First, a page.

Democratising cultured meat: Japan’s Integriculture pushes co-culture tech to reduce costs
One of the cultured meat sector’s most major hurdles to cost reduction and price parity has been recognised for a long time to be the high cost of growth factors required to grow cells into meat, but Japan-based Integriculture believes that it has uncovered the solution to this with its CulNet co-culture system.
“The co-culture approach is one that involves the use of multiple types of ‘feeder cells’ to produce growth factors in situ in their own individual feeder bioreactors, then have these growth factors fed as a cultured serum to the target cells, for example muscle cells to produce meat, in a target cell bioreactor,” Integriculture Founder and CEO Yuki Hanyu told the audience while unveiling the CulNet system at the recent Cellular Agriculture: Asia Summit 2022.
“The conditions in the individual feeder bioreactors can be controlled to turn intercellular interactions on or off, such that different feeder cell combinations are created to make specific cultured serums at different times to trigger different growth stages of the target cells, from proliferation, differentiation, organisation into specific tissue such as meat, and so on.
“Importantly, our research shows that these co-cultured serum is even more effective than using foetal bovine serum (FBS), which is the traditional source of growth factors - feeder cells are also able to stay active for a very long time, and each unit can feed some 500 units of target cultured cells.
“This system allows us to grow any type of target cell from lamb meat to whale meat to tiger liver – all we have to do is use what we call empirical brute force to calculate and experiment to find the best feeder cell combination from our library of feeder cells to grow whatever target is desired.”
In terms of cost reduction, the co-culture system is basically run solely on basal medium, which is far less expensive than having to purchase growth factors, but it can generate any growth medium needed for any type of target cell.
“In addition, because existing cells are being used, this system would not require additional regulatory approval compared to other solutions such as using recombinants or plant extracts from gene-modified organisms,” Hanyu added.
“Today, the cost of growth factors needed to produce 1kg of meat is about US$200,000 to US$800,000 for recombinants and US$5,000 for plant extracts – CulNet has already dropped far below this at US$400, and we expect to see very quick further cost reductions as we scale up.
“By 2023, this cost is estimated to be US$36.30, by 2025 US$2.70 and beyond that we believe we can drop costs for growth factors below US$1 per 1kg of meat.
“At this point, we have already developed an industrial scale feeder cell bioreactor, and for the target cell bioreactor this is actually a normal bioreactor that most cultured meat firms in the sector would already be using – CulNet can actually just be hooked up to that, so no additional CAPEX cost is involved.”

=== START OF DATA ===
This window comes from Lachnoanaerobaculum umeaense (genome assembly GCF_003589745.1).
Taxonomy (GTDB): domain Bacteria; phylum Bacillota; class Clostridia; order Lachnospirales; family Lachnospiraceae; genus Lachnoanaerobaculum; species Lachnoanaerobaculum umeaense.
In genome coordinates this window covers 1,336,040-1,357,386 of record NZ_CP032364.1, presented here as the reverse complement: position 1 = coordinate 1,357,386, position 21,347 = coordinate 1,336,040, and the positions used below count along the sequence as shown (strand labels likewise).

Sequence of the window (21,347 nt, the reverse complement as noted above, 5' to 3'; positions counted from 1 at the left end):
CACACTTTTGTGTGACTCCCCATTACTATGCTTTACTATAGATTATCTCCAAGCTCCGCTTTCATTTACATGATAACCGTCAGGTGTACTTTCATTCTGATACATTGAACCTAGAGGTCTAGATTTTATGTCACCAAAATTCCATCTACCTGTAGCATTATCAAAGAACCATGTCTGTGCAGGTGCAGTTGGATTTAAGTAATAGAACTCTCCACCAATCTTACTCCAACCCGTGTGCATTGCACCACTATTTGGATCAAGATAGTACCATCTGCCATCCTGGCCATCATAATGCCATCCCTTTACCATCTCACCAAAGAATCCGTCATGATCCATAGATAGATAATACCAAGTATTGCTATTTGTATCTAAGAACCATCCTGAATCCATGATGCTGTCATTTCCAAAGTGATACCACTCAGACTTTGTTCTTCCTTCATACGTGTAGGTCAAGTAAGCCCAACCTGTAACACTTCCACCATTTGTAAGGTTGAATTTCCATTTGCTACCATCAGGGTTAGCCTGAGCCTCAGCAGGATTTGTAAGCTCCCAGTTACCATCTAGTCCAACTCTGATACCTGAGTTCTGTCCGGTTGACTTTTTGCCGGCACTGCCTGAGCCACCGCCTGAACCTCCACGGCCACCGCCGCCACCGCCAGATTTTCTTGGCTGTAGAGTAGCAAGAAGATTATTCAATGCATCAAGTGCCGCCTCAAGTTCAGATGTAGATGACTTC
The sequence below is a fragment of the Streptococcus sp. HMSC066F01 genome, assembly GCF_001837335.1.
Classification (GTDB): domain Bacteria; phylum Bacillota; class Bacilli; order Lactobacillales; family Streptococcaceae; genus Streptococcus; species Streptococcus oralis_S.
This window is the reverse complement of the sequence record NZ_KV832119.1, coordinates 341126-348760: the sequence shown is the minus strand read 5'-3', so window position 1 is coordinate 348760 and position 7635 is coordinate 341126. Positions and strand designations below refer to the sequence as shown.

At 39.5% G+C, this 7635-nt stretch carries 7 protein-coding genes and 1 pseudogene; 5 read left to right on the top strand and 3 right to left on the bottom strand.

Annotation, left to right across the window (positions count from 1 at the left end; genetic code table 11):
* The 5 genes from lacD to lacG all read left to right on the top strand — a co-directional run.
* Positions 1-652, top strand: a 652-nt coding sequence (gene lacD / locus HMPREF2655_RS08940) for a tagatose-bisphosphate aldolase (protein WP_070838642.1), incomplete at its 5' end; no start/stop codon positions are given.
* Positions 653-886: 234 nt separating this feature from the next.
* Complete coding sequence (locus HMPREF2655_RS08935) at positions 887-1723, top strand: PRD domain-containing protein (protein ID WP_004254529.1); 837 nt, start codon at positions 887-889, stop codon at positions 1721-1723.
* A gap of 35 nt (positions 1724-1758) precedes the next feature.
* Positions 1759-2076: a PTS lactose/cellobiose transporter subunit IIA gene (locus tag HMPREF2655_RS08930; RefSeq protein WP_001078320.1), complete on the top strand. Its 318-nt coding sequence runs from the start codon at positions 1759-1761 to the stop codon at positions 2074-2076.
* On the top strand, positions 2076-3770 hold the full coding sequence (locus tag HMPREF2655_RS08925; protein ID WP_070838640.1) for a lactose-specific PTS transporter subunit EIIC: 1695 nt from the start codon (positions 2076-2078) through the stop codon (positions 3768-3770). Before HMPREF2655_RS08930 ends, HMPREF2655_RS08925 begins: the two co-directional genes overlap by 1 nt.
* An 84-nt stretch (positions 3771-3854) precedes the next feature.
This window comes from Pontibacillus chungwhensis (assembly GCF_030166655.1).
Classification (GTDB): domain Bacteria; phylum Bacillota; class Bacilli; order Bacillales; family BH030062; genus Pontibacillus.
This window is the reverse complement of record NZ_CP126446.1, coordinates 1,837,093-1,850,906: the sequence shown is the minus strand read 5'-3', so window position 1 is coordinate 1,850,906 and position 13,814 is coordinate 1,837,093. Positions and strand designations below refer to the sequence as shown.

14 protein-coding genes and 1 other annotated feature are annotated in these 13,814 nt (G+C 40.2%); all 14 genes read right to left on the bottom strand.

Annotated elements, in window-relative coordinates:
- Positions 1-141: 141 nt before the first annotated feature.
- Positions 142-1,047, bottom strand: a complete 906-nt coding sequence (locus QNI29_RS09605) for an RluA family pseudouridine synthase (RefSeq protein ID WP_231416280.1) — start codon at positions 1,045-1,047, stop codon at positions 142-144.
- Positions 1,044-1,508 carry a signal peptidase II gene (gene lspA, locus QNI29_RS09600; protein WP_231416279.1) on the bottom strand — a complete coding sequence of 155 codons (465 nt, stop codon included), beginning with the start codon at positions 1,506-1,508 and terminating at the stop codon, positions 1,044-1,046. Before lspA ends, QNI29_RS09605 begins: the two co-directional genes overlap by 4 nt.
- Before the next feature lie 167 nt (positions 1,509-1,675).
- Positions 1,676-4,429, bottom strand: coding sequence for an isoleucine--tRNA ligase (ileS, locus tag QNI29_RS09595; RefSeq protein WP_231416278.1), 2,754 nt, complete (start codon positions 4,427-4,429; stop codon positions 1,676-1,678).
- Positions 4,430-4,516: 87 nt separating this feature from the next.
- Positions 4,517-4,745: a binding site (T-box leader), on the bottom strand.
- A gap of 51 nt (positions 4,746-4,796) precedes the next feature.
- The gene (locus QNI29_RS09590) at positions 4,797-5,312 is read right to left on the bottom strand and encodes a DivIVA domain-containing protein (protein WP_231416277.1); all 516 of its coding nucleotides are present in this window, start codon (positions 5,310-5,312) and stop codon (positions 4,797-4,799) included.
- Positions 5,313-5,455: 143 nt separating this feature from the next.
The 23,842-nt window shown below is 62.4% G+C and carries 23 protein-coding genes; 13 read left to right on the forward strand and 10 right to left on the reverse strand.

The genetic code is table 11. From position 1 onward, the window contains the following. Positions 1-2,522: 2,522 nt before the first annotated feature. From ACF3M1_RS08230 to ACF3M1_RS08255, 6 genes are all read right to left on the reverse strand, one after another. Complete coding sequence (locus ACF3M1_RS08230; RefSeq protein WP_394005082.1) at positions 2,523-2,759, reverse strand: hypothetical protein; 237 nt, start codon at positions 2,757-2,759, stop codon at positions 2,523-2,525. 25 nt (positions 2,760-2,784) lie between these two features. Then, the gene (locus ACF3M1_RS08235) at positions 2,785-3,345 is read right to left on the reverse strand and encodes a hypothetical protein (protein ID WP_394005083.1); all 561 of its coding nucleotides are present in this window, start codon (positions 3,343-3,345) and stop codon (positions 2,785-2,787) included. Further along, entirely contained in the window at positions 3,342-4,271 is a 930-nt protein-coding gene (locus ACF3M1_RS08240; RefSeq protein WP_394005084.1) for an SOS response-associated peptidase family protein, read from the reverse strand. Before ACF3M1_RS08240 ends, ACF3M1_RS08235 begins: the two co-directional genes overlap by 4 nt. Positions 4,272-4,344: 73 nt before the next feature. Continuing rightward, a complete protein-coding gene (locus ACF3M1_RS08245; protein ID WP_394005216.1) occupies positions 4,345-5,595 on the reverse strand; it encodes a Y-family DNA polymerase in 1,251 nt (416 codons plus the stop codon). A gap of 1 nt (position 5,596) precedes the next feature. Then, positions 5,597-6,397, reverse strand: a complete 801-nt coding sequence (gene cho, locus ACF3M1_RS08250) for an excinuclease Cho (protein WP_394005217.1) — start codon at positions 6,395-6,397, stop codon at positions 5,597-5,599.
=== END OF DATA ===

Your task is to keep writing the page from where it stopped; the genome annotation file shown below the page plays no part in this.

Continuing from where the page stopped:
Integriculture’s CulNet feeder cell bioreactor has already been built at a 100L scale, providing enough cultured serum for a 2,000L target cell bioreactor.
Democratising cellular agriculture
According to Hanyu, the industry’s current approach with many start-ups engaging in vertical integration and individual R&D means that each individual success would merely meant the addition of a new brand to a supermarket shelf – but this would hardly be enough to solve the world’s food issues, as tens of thousands of such brands would be needed to make real change.
Integriculture believes that its technology has huge potential to fulfil the world’s protein demands not just because of its cost-cutting benefits, but also its potential accessibility to the everyman.
“Our goal really is to democratise cellular agriculture as a whole – at present, the sector is very hampered by economies of scale issues, and we want to push beyond this and remove this as a concern, which will then allow room for other competitive edges to be developed, and eventually make cell agriculture universally accessible.
“One of the business models we envision is where users – not just the cellular agriculture firms, but also farmers, chefs, hobbyists and more – can develop their own design of cultured meat and then license the relevant cells and cell culture protocols, giving them a chance at brand ownership.
“Take what we call the ‘Tasty culinary pop star cow’ business model for example – here, a farmer has a star cow that is placed into a ‘talent agency’ which works on the brand development of cultured meat products based on this cow, and using the co-culture system the farmer can either make and sell the cultured meat, or license the production to a food company to make it.
“This approach would not only benefit the farmer, but also gives the cow itself more value and makes it worth more alive than dead – so much more can be done with brand development and the relevant ‘fame’ involved with the cow alive, so it would certainly be treated well.”
Integriculture expects to reveal samples of its cell-cultured foie gras in summer 2022, and to bring this to restaurants by the end of the year.
Apart from meat, applications for other industries including biopharma, cosmetics, materials such as leather and more are also expected to be developed for the system.